John 6:35, 41-51 Deserving our Devotion
The lectionary passage today involves one of the verses from last week. Verse 35 in which Jesus makes this incredible declaration. I am the Bread of Life.
Now when people encounter a profound declaration, they are likely to respond to it emotionally. In our passage, some of those who hear Jesus begin to grumble, “How dare he say to us, I am the Bread of Life. We know his background. We know his parents, we know you Jesus!”
Sadly, we human beings tend to try and judge people based on what we think we know rather than how the person really is. There is an old cliché, “Familiarity breeds contempt” that I believe fits this situation pretty accurately.
But in what these grumbles do we find a spiritual danger that is found in a Danger of deceptive decisions.
Each day of our lives we make decisions. It is a gift we have been given by our creator that can go from gift to curse very easily.
The gift of choice is good. How we use this gift, however, can be good or bad. It depends on how random or how careful we are when we make our decisions. This is where, and why, discernment is so important.
Those who grumbled against Jesus were making a decision. The decision was not to accept what Jesus said of Himself. Now these people were from the crowd who had seen Jesus feed 5000 with a few loaves of bread and a few fish. They were glad for Jesus to do this. However, their motives were more than spiritual. In fact, Jesus confronted them that the reason they followed him was for the free meal. Now, when Jesus doesn’t do as they want, they decide to grumble. They decide to focus on his upbringing. They are looking for any reason to complain or try to discredit him. They are not listening to what he says.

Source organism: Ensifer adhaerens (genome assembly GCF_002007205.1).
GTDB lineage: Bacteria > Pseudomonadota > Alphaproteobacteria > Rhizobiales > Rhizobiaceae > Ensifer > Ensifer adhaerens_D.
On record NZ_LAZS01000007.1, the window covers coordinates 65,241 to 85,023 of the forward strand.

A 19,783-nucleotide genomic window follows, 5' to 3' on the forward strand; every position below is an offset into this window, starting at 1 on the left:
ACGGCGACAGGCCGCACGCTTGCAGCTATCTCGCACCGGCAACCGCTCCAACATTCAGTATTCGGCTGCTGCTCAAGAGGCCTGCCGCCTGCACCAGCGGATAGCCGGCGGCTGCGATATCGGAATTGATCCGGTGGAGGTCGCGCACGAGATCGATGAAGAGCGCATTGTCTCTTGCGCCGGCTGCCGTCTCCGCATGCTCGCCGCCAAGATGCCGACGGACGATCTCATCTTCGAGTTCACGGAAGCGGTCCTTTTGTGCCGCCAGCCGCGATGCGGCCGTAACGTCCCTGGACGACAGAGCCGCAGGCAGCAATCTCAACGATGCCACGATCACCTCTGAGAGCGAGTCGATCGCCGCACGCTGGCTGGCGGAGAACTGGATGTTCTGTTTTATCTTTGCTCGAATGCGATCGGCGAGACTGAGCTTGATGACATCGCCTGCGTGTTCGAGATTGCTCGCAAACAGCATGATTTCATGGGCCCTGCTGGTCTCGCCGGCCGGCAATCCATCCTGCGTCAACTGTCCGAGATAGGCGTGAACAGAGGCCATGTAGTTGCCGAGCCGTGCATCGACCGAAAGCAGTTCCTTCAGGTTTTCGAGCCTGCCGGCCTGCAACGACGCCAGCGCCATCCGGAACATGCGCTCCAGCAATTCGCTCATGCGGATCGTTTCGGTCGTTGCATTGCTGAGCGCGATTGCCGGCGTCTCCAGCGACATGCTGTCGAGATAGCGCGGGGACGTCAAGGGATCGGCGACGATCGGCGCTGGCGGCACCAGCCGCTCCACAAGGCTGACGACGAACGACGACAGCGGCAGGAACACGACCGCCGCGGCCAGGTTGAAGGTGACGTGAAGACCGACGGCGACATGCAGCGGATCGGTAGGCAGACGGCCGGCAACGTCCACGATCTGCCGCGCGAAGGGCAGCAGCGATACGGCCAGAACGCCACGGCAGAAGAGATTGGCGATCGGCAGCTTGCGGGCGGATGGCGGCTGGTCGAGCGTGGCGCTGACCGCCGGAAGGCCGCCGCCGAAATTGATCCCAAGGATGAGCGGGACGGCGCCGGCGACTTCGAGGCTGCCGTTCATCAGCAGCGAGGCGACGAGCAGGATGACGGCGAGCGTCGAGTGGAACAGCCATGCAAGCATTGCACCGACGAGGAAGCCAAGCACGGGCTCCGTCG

Yet He is someone who has demonstrated great power. Not a good decision.
God wants a loving relationship with us. Familiarity with God should not breed contempt but awe, respect, and devotion. Jesus always offers and never coerces.
We receive this advice from one of Jesus’s most loved followers and the Holy Spirit, “Beloved, do not believe every spirit, but test the spirits to see whether they are from God; for many false prophets have gone out into the world.” (1 Jn. 4:1 NRS)
What does Jesus ask of any of us? Jesus asks us to hear the good news. And the good news is God has become one of us, to love us, teach us, reach us and offer us the Kingdom of God.
Now, he does warn us of the cost of following him like taking up one’s cross and a willingness to die to ourselves, but that is only if we chose to follow him. But he also makes it clear that it is worth the devotion, the choice, of seeking God through Jesus, thus the bread of life.
But if we think the bread of life statement is a bold statement, just wait. Jesus also says, “No one can come to me unless they are drawn to me by the Father.”. In this, Jesus gives us, the Declaration of the divine draw.
“No one can come to me unless they are drawn to me by the Father.” It is important for us to understand what Jesus is saying here. John 6:44 is as important for the church today as John 3:16 is to the whole world. It tells us that our ability to even believe must come from God.